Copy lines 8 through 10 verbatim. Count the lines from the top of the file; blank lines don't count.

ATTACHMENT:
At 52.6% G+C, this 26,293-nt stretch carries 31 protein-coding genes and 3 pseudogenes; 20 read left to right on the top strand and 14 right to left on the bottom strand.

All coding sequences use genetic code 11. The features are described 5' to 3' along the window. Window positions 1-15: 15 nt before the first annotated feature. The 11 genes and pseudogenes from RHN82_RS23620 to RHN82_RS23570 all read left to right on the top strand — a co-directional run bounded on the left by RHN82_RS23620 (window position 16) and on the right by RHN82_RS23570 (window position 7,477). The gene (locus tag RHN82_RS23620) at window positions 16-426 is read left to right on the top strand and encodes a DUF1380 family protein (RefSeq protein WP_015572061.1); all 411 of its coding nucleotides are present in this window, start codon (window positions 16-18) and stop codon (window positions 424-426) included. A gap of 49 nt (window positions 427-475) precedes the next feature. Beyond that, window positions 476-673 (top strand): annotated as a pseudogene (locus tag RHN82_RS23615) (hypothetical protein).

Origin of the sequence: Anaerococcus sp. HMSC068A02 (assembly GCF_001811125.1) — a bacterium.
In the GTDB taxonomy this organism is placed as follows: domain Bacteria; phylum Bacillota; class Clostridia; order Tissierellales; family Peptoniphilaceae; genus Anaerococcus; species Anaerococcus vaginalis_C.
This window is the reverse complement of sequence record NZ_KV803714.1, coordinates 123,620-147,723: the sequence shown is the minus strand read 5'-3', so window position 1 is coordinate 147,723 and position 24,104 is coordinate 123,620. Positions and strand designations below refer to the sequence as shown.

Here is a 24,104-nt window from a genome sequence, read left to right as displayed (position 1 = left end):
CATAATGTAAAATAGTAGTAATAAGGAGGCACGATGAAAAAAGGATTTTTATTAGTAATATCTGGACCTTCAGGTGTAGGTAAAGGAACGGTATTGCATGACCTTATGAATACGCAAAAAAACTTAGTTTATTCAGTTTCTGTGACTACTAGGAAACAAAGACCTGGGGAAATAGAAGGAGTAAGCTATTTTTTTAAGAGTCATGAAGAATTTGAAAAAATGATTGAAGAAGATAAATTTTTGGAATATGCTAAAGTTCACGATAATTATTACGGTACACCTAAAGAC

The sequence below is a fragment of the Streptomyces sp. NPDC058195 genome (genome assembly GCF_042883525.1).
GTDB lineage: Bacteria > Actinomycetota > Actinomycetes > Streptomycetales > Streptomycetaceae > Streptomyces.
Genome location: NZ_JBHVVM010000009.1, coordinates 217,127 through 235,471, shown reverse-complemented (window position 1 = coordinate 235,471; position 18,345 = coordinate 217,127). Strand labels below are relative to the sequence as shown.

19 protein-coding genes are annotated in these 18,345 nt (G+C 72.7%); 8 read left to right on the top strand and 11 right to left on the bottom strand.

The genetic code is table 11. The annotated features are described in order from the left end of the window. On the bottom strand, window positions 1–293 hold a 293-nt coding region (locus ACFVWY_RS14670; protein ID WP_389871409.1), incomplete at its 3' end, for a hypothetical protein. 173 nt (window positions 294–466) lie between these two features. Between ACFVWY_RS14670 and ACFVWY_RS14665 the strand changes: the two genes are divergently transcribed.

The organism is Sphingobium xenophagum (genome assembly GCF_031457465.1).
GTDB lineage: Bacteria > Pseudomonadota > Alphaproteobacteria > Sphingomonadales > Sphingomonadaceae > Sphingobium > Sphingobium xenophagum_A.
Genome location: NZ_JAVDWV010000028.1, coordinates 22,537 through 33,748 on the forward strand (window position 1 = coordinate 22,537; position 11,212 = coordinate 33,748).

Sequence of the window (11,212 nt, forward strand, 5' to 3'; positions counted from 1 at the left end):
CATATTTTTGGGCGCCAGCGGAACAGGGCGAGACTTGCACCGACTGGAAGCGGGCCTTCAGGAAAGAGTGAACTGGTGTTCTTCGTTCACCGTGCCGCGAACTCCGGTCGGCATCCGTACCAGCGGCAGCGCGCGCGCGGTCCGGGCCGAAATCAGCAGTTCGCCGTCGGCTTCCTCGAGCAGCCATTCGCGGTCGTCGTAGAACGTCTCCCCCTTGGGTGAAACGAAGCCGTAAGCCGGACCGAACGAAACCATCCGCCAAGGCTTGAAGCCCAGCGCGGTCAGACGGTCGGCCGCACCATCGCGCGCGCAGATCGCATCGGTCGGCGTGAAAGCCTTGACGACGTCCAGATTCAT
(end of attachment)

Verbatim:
The sequence below is a fragment of the Streptomyces sp. NPDC058195 genome (genome assembly GCF_042883525.1).
GTDB lineage: Bacteria > Actinomycetota > Actinomycetes > Streptomycetales > Streptomycetaceae > Streptomyces.
Genome location: NZ_JBHVVM010000009.1, coordinates 217,127 through 235,471, shown reverse-complemented (window position 1 = coordinate 235,471; position 18,345 = coordinate 217,127). Strand labels below are relative to the sequence as shown.